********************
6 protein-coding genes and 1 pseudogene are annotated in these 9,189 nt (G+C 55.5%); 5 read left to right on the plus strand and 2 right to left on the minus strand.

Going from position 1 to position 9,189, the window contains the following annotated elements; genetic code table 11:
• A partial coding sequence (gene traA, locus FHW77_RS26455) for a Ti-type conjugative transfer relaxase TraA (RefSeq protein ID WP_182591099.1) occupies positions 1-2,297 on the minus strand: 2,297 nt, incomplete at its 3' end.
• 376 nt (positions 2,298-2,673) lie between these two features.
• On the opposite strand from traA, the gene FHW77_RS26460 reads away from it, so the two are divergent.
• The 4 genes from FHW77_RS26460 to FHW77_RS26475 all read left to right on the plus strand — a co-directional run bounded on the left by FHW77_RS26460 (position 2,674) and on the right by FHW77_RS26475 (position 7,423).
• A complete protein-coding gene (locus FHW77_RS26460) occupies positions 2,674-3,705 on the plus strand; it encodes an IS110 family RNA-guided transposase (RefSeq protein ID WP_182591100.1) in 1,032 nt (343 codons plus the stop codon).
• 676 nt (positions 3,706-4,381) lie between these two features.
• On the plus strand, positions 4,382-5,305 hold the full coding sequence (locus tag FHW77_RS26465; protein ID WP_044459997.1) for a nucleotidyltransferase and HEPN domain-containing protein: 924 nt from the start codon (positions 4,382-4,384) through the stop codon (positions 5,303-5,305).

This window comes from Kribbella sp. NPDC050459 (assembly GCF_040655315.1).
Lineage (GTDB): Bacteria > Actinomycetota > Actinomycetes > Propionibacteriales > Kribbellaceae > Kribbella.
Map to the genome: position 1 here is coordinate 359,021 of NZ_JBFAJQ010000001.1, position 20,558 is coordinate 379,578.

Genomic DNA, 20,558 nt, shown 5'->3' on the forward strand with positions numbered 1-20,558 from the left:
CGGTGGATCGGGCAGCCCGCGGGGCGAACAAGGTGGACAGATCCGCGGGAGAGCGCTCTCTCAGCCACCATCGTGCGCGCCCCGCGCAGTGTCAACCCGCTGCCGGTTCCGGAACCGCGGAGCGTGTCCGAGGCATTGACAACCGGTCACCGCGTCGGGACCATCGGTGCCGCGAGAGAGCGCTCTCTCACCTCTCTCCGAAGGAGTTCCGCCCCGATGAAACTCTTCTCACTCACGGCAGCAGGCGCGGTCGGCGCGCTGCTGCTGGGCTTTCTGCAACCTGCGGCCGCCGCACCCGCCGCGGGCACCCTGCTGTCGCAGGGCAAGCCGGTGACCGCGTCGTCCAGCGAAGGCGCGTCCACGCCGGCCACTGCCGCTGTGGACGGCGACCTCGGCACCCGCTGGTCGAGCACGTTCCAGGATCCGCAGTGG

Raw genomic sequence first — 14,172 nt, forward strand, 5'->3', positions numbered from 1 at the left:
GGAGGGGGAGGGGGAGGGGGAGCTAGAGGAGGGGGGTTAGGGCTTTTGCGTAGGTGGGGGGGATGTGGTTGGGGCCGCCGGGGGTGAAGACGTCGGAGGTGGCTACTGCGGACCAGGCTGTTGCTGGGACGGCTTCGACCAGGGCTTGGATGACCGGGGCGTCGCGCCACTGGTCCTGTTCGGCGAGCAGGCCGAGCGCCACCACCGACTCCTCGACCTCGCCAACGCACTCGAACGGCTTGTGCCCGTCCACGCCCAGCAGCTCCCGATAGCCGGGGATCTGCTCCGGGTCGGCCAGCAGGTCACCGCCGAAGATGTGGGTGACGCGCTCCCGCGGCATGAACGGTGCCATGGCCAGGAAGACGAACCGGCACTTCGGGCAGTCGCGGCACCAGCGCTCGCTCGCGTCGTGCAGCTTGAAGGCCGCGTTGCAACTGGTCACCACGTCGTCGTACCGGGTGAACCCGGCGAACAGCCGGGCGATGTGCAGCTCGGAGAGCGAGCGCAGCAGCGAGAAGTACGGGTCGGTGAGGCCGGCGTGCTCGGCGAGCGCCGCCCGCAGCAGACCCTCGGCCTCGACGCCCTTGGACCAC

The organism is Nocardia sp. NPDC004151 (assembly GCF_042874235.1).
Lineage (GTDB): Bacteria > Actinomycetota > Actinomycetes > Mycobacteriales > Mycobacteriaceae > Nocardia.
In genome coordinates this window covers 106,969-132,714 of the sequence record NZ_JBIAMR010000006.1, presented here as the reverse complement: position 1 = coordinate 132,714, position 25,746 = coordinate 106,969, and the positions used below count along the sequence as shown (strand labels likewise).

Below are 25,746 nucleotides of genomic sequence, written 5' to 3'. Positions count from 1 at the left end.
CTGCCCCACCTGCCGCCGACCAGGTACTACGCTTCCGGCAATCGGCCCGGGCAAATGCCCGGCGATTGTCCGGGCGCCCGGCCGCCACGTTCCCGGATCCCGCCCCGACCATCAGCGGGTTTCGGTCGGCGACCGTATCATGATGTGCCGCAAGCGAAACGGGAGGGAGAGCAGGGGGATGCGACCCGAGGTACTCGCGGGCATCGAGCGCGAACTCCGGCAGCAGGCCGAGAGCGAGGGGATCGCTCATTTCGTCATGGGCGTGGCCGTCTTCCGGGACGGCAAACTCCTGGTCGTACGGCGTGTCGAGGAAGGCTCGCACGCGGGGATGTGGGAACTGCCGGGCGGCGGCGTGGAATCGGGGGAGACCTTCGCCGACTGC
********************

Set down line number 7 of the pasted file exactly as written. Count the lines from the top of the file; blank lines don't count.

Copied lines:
• A complete protein-coding gene (locus FHW77_RS26460) occupies positions 2,674-3,705 on the plus strand; it encodes an IS110 family RNA-guided transposase (RefSeq protein ID WP_182591100.1) in 1,032 nt (343 codons plus the stop codon).